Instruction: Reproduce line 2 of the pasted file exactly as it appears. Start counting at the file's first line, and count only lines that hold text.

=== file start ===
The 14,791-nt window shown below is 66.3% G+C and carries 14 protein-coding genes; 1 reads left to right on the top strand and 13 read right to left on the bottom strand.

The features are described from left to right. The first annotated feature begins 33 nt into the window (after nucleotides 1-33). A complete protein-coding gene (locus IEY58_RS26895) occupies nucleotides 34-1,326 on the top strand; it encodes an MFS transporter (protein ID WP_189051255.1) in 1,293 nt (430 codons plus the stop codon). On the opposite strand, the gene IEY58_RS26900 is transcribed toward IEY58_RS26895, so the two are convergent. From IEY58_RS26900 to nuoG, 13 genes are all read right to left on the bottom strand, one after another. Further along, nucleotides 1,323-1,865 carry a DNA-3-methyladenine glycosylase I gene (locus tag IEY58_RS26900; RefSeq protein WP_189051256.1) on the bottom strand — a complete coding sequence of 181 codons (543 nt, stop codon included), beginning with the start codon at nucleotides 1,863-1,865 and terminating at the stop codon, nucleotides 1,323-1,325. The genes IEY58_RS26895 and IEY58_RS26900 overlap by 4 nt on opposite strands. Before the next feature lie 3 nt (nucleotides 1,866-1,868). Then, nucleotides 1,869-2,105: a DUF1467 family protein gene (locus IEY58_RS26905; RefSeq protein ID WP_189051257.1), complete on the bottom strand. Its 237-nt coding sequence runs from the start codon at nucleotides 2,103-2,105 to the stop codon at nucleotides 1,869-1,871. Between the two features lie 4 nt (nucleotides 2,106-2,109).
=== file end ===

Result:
The features are described from left to right. The first annotated feature begins 33 nt into the window (after nucleotides 1-33). A complete protein-coding gene (locus IEY58_RS26895) occupies nucleotides 34-1,326 on the top strand; it encodes an MFS transporter (protein ID WP_189051255.1) in 1,293 nt (430 codons plus the stop codon). On the opposite strand, the gene IEY58_RS26900 is transcribed toward IEY58_RS26895, so the two are convergent. From IEY58_RS26900 to nuoG, 13 genes are all read right to left on the bottom strand, one after another. Further along, nucleotides 1,323-1,865 carry a DNA-3-methyladenine glycosylase I gene (locus tag IEY58_RS26900; RefSeq protein WP_189051256.1) on the bottom strand — a complete coding sequence of 181 codons (543 nt, stop codon included), beginning with the start codon at nucleotides 1,863-1,865 and terminating at the stop codon, nucleotides 1,323-1,325. The genes IEY58_RS26895 and IEY58_RS26900 overlap by 4 nt on opposite strands. Before the next feature lie 3 nt (nucleotides 1,866-1,868). Then, nucleotides 1,869-2,105: a DUF1467 family protein gene (locus IEY58_RS26905; RefSeq protein ID WP_189051257.1), complete on the bottom strand. Its 237-nt coding sequence runs from the start codon at nucleotides 2,103-2,105 to the stop codon at nucleotides 1,869-1,871. Between the two features lie 4 nt (nucleotides 2,106-2,109).